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jaiaditya4u 14th June 2011 03:48 PM

Half bridge Vs full bridge smps supplies
hey.. I'm new with Smps designs.. dc-dc converters and i want to know which of the smps is better half bridged or full bridged and whats the difference between the two...?

hesener 15th June 2011 10:16 AM

thats a big question, especially if you are new to SMPS..... my recommendation would be to read first.... generally speaking, full bridge is for very high power, and half bridge for power levels from say 100W to 600W, below would be flyback.

jaiaditya4u 15th June 2011 02:09 PM

Thank you!! actually that's what i tried to do first... to read.....but as the time passed i got confused with what to read first and now im so mess up... so now the problem is where to start reading... whole of my interest came out from designing smps for car amplifier.. and i want to design efficient one and that's where my question came from..!!!

hesener 15th June 2011 02:12 PM


try Switched-mode power supply - Wikipedia, the free encyclopedia

this should give you a first understanding of the different topologies and their pros and cons.

the "references" section has a lot of literature, with the first one being a good one (from Christophe Basso).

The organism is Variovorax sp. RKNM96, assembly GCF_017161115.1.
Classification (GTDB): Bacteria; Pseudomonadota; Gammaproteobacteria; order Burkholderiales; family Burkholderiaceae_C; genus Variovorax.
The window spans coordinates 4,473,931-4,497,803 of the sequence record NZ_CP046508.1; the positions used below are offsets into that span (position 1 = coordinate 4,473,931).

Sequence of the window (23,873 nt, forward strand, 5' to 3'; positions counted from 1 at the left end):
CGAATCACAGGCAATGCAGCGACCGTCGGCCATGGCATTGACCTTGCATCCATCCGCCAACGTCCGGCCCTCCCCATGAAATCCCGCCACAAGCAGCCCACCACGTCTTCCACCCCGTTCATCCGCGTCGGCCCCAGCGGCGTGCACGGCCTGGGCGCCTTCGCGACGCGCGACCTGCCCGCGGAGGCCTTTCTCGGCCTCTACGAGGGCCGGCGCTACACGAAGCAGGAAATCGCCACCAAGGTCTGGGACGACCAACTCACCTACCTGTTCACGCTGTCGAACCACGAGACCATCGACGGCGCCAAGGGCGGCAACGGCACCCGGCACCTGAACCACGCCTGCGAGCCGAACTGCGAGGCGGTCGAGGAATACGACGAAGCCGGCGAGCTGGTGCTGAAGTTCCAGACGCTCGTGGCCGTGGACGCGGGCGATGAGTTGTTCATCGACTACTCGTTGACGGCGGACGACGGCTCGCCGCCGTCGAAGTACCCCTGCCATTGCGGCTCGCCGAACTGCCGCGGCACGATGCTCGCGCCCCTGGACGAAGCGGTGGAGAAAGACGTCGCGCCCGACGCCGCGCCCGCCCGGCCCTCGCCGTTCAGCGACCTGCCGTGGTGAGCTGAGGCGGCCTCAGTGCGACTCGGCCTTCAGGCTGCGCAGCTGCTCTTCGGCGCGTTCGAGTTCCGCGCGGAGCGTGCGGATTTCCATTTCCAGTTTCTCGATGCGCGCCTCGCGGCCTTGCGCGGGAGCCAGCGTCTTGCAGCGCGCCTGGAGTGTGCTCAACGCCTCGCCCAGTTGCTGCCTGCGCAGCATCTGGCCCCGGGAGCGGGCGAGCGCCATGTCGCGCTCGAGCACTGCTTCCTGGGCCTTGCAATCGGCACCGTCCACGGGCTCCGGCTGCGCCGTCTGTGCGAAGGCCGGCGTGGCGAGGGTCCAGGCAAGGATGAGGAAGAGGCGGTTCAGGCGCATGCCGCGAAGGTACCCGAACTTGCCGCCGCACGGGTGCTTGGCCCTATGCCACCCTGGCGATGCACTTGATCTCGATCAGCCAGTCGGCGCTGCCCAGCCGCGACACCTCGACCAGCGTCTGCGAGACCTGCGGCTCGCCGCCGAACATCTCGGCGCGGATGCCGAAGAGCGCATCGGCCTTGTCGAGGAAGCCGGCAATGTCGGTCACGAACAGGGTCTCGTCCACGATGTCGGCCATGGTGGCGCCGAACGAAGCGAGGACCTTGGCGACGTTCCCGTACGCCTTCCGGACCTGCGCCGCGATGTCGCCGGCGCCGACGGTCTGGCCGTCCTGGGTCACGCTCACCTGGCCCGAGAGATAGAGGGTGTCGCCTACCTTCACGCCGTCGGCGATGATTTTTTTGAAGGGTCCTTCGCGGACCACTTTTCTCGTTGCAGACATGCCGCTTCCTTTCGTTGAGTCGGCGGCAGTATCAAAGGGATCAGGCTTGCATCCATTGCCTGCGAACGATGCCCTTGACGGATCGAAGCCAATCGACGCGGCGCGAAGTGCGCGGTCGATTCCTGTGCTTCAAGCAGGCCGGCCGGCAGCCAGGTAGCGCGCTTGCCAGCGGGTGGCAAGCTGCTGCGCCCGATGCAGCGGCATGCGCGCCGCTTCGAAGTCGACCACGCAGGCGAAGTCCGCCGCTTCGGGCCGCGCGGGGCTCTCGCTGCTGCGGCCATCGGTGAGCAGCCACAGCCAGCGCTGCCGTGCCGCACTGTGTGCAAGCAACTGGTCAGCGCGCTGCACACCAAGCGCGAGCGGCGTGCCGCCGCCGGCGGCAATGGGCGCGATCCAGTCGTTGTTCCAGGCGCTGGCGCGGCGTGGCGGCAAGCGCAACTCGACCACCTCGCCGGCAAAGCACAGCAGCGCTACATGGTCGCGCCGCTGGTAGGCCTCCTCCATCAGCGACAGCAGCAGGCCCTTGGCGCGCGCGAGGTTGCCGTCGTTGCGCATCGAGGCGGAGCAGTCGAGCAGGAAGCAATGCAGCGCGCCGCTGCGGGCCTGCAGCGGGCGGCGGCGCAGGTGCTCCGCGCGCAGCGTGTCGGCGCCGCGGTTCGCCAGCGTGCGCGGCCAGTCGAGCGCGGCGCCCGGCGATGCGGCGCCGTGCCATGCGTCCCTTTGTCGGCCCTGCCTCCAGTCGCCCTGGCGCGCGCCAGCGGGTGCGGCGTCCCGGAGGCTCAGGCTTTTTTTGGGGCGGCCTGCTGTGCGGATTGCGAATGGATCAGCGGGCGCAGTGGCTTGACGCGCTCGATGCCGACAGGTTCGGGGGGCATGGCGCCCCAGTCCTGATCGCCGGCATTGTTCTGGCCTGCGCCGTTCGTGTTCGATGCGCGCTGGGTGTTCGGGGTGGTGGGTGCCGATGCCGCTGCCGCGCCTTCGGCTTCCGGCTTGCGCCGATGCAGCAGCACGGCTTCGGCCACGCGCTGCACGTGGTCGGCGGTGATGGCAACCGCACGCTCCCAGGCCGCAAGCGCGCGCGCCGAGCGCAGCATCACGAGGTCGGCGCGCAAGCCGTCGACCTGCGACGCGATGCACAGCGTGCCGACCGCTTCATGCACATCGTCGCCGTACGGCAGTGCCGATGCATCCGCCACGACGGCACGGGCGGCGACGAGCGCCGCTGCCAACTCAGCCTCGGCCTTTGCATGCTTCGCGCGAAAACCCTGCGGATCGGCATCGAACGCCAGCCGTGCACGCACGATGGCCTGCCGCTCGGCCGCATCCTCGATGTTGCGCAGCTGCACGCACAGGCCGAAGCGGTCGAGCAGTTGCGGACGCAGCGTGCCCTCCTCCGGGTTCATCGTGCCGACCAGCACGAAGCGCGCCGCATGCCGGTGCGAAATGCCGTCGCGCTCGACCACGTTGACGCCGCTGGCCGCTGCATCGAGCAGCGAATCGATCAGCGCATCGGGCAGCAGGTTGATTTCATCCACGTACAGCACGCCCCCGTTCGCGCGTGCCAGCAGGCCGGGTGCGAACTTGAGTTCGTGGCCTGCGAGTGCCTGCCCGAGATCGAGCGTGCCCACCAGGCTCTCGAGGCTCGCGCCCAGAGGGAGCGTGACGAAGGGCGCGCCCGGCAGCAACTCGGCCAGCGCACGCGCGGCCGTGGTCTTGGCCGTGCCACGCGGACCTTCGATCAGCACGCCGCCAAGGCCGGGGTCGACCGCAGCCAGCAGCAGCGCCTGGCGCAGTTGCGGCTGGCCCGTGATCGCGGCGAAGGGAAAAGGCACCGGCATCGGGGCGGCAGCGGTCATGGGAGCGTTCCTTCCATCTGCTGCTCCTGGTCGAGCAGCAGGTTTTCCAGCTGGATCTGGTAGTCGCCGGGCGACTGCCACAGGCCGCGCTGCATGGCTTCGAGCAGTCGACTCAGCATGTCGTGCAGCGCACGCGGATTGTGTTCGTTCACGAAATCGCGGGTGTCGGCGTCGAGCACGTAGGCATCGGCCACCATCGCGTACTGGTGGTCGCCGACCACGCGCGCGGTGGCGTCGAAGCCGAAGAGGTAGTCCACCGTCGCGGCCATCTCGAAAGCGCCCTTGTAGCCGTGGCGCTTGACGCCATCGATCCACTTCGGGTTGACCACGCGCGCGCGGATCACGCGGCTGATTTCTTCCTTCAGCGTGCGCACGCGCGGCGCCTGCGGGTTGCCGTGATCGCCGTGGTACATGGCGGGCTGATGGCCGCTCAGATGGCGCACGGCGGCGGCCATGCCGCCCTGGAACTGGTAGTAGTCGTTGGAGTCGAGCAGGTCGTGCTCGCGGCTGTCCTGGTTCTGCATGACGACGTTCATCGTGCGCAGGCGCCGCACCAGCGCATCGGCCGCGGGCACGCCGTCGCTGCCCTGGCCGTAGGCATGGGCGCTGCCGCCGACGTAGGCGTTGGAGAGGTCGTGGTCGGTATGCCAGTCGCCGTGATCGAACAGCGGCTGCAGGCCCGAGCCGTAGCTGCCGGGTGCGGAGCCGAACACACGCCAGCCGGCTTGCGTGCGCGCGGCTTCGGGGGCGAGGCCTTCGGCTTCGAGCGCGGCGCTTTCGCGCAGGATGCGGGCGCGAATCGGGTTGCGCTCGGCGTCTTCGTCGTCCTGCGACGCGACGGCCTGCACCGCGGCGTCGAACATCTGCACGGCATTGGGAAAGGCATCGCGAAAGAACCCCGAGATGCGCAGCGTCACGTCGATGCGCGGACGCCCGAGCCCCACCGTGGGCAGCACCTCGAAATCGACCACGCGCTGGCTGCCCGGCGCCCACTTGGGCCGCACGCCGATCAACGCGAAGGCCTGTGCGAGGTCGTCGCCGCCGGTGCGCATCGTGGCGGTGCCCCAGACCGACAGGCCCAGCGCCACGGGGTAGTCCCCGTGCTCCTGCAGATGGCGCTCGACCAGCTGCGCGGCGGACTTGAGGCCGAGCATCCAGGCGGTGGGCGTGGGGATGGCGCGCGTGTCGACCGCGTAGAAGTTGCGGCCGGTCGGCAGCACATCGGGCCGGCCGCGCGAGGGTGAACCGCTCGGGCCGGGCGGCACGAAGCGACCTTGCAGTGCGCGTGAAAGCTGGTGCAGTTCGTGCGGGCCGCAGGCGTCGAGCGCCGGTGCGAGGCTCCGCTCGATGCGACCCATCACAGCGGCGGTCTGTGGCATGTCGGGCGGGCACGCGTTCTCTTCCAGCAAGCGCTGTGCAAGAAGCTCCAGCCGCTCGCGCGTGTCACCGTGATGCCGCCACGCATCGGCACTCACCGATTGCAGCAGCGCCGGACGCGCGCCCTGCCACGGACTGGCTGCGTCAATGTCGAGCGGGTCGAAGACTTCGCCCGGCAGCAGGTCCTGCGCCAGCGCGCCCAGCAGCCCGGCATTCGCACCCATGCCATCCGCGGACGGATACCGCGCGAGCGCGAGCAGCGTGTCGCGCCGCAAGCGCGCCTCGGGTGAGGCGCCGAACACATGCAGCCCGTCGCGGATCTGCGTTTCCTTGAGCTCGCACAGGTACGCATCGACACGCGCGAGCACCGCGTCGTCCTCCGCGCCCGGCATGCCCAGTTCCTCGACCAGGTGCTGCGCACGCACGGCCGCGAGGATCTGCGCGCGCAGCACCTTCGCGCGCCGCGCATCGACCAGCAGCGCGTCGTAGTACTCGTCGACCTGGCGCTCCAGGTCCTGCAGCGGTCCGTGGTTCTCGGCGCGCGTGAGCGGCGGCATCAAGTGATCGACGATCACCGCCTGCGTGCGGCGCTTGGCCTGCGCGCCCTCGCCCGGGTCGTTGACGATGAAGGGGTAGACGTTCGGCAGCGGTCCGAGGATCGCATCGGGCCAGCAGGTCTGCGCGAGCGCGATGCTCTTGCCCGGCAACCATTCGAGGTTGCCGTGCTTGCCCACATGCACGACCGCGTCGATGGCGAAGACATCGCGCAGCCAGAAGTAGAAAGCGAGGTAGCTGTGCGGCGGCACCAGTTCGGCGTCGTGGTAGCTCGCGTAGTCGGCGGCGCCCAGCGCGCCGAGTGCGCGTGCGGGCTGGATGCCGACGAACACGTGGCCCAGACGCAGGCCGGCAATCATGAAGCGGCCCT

hope that helps

florin70il 26th July 2011 03:07 PM

I really do not understand why everybody are saying that full bridge are for high power.
Let put it this way, full bridge is a little more complicated and a little more expensive, but is certainly give you more watts/cubic inch. Why? because for the same output power, the half-bridge needs twice the amount of copper in secondary winding. For a lot of applications, you have to use a larger ferrite core just because of that. Half -bridge = half voltage in primary winding => twice the windings for secondary than full bridge for the same output voltage&current. Full bridge is more efficient in using magnetics

johansen 27th July 2011 06:12 AM

eh, you only need 1.41 times as much copper for the same watts lost in the secondary over a full bridge rectifier output. but the diode losses are doubled with full bridge. depending on what efficiency you're trying to hit and the secondary voltage a center tapped secondary with 50% more copper is better.

If you're driving the transformer with a capacitor in series then the full bridge lets you use a cap that's rated to say 5% of the dc bus. for example, I actually used some 6.3vdc 1200uF caps back to back in a 2 kw full bridge inverter recently. The duty cycle is locked at 50% so the caps only have a couple volts on them, there is no need for using quite a few cubic inches of film caps.

On the primary side it don't matter half bridge or full bridge. You might be thinking of push-pull, which is analogous to the center tapped, two diode rectified secondary. For the push-pull you'll need 41% more copper on the primary side as well.

Half bridge is often the choice because you only need one 2$ gate driver instead of two. realistically its exactly the same.

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